Category: News

HERMAN CAIN Herman Cain’s father worked as a janitor, barber and chauffeur.  His son would become a candidate for the United States Senate and later President of the United States after a stunningly successful business career.  Today he is best known as a nationally syndicated conservative radio talk show host, author, frequent contributor on several broadcast networks and constant activist for conservative policy issues. Cain spoke about “Leadership is Common Sense” after he received the Conservative Policy Leadership Institute’s Principles Award for his lifetime devotion to conservative philosophies at the fifth annual Georgia Legislative Policy Forum. Cain is a 1967 Morehouse College graduate. He earned a masters’ degree in computer science from Purdue University while working for the U.S. Department… View Article
CLINT BOLICK A New York Times article praised Clint Bolick for his “aggressive litigation to defend individual liberties.”  Legal Times magazine recognized him as one of the 90 greatest Washington, D.C. lawyers of the previous 30 years. His resume includes co-founder of the Institute for Justice and president of the Alliance for School Choice before he joined the Goldwater Institute seven years ago.  At Goldwater he presides over litigation and one of his favorite phrases is, “I get paid to sue government bureaucrats.” The fifth annual Georgia Legislative Policy Forum audience warmly welcomed Bolick when he delivered the Education Keynote Address on Friday, September 19 in Atlanta. Bolick focused on school choice with a particular emphasis on education savings accounts… View Article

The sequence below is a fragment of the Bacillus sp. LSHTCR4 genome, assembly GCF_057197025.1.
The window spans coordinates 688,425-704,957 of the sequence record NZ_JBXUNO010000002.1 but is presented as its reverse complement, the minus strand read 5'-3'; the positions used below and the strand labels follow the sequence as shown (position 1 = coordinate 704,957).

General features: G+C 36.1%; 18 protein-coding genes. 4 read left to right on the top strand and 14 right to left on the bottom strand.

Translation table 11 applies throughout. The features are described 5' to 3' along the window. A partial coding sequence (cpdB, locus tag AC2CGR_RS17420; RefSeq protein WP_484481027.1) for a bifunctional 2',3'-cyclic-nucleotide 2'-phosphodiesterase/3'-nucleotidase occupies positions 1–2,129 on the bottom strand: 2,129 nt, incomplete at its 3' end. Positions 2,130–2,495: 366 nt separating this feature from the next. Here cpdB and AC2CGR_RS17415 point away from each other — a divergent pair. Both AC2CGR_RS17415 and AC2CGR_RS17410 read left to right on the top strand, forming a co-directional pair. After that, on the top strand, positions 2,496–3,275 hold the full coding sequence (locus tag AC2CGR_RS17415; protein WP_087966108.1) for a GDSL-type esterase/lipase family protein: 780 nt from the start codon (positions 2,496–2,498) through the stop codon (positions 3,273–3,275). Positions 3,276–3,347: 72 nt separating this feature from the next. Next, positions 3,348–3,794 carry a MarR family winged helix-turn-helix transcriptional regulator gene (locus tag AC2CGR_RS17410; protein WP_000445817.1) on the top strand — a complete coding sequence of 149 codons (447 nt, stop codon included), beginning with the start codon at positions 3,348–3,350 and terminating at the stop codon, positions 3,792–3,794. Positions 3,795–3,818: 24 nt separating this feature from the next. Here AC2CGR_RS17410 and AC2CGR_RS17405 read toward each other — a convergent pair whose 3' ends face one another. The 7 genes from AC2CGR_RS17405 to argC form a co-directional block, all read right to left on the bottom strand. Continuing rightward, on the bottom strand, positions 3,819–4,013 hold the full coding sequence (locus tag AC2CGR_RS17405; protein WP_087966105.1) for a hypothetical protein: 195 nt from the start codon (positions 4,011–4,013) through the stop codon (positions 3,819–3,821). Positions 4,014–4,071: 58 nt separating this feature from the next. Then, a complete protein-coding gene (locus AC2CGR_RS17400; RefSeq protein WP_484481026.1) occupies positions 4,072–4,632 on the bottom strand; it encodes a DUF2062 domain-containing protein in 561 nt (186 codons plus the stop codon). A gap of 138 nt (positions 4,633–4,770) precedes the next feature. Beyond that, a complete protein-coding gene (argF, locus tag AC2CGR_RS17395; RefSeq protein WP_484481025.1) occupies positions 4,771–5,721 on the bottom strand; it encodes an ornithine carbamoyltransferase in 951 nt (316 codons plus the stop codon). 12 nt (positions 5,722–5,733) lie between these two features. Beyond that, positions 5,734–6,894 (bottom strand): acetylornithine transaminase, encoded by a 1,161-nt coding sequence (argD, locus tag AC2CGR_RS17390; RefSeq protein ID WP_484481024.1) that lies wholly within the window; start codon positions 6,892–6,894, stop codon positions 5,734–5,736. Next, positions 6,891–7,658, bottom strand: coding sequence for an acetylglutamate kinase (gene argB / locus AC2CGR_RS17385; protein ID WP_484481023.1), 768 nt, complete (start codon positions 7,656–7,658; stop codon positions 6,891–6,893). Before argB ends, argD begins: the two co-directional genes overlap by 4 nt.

Reason Foundation dispels express toll lane myths

From Bob Poole of the Reason Foundation in his Surface Transportation Innovations Newsletter: Distortions of Fact on North Carolina Toll Concession Project The I-77 express toll lanes project in Charlotte is proceeding despite an active grass-roots campaign against it. This effort is making many of the same kinds of misleading or outright false allegations about the project that have surfaced in Georgia, Texas, and elsewhere, so it’s important that transportation professionals understand what they are up against from this type of opposition. The most respectable summary of these allegations was put out in June by a think tank called Civitas NC, drawing on the work of grass-roots activists. Written by Rachael Dobi, its headline was “I-77 HOT Lanes: a Bargain… View Article